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Schedule consultation with R. Douglas Wichman, MD.
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in accordance with the Georgia
"Access to Medical Treatment Act".
Insulin, a drug commonly used to treat diabetes, can maximize the efficacy of chemotherapy drugs.
Insulin Potentiation Therapy Benefits:
- Requires lower chemotherapy drug doses, reducing its known side effects: nausea, lack of appetite, fatigue.
- No surgery or radiation treatments required.
- IPT is performed on an outpatient status.
- Can maximize the effect of chemotherapy drugs.
Insulin is a hormone secreted by the pancreas that regulates the intake of glucose into cells and is important for moderating blood sugar levels. Patients with Type 2 diabetes must take daily insulin injections to compensate for the pancreas’s inability to naturally produce insulin. This normalizes insulin levels and allows the patient’s cells to accept glucose and reduces blood sugar.
However, a 70 year old discovery could use insulin to fight cancer and use cancer’s ravenous appetite against itself. Insulin Potentiation Therapy uses insulin to increase the cancer cell’s reception to chemotherapy drugs and slow its spread.
How Insulin Potentiation Therapy (IPT) works:
Like normal cells, cancer cells must feed on glucose, a simple sugar which provides energy. Since all cells have an outer membrane, insulin helps convey glucose through the cell membrane by communicating with cellular enzymes to absorb glucose.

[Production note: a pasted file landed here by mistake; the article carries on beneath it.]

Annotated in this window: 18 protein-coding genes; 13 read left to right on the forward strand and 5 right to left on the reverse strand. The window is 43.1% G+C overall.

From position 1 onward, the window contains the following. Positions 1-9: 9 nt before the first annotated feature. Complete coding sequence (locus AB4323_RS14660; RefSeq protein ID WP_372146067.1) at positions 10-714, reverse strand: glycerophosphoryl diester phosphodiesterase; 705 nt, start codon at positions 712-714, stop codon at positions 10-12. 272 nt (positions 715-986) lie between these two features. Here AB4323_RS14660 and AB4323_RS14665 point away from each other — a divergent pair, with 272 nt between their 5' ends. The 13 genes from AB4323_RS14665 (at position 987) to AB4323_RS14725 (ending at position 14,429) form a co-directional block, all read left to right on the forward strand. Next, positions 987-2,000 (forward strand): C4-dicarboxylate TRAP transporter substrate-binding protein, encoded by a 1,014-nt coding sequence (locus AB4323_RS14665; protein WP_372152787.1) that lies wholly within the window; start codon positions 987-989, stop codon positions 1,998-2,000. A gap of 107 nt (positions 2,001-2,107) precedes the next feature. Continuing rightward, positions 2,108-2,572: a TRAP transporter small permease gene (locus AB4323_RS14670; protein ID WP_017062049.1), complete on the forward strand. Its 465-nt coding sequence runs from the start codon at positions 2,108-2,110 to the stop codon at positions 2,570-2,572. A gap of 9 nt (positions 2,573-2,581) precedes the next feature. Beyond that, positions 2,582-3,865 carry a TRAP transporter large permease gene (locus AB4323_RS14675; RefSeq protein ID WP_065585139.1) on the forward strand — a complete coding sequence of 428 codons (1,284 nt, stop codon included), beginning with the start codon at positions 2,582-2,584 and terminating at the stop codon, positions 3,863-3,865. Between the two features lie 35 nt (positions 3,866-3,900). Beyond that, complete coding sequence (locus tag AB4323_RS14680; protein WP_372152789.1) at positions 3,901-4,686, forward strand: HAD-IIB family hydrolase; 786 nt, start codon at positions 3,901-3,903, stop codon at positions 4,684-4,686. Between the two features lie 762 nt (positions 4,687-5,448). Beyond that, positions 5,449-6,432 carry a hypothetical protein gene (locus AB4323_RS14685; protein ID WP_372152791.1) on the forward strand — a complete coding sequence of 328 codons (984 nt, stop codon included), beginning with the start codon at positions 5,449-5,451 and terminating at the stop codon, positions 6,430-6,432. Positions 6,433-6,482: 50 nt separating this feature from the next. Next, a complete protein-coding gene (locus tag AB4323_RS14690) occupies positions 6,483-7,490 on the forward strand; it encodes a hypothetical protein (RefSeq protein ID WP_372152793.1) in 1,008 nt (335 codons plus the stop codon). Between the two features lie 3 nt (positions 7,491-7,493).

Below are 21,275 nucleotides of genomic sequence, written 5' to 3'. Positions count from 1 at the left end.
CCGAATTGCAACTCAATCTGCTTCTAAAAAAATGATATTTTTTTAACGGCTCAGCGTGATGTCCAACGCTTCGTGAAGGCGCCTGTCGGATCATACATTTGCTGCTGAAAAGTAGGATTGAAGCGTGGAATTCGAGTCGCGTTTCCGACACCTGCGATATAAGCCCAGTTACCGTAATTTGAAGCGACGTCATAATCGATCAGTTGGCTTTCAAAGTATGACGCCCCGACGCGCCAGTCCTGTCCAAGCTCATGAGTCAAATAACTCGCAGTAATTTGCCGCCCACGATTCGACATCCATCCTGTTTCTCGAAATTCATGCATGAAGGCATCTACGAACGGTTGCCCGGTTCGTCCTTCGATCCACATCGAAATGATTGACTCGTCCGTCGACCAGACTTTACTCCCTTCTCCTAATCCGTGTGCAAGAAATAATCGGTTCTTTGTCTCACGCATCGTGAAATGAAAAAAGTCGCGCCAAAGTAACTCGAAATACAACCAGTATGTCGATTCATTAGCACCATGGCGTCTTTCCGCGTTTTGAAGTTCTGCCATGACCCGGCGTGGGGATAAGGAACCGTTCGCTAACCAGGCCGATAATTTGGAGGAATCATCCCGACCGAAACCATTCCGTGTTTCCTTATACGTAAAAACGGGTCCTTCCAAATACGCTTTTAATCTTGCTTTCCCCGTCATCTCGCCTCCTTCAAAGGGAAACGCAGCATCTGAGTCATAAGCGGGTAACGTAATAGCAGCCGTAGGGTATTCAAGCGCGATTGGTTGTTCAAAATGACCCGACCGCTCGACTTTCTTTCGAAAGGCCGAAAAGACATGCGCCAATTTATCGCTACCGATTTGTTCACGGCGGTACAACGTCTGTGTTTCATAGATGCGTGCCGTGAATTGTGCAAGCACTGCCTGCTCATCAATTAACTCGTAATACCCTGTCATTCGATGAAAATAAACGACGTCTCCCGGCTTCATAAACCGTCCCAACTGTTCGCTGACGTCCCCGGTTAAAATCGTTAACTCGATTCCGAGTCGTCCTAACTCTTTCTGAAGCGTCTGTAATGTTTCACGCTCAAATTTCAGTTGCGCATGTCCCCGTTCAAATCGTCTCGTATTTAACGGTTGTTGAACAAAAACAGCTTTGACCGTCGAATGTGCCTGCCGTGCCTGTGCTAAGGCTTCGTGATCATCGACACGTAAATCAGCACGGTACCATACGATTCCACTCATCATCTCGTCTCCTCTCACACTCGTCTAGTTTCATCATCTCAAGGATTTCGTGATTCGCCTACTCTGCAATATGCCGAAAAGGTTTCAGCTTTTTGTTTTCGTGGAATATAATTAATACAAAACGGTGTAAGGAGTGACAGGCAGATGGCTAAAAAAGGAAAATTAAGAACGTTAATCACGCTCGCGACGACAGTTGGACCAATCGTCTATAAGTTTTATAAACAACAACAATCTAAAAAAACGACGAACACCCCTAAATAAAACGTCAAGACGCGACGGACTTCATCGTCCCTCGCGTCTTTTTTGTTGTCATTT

Normal cells have a number of ‘docks’ where insulin attaches itself, but cancer cells have several more of these receptors. Since glucose is necessary for cell growth, the cancer cell uses this as fuel to grow and spread throughout the body. What makes cancer even more dangerous is that it can produce its own insulin and absorb more glucose.
Insulin Potentiation add insulin to the bloodstream to use these receptors against cancer and allow chemotherapy drugs to enter and defeat it.
Insulin Potentiation Therapy (IPT) Procedure:
- The night before, the patient must fast.
- Under the supervision of a licensed medical doctor, an intravenous drip consisting of insulin (Humilin® or Humalog®) is administered, initial insulin injection, which lowers the patient’s blood sugar and induces mild hypoglycemia. The doctor will have and IV of glucose on standby in the rare case the patient is hypersensitive to insulin.
- After about 30 minutes, the doctor will assess the patient’s readiness to accept chemotherapy medications. At this point, the cancer’s insulin receptors are activating and are ready to accept nutrients. An IV drip of chemotherapy drugs is administered, followed by a glucose IV to restore normal blood sugar. Also, the patient is offered juice or a glucose based beverage like Gatorade®)
- After the treatment, the patient is given instructions on what foods to eat.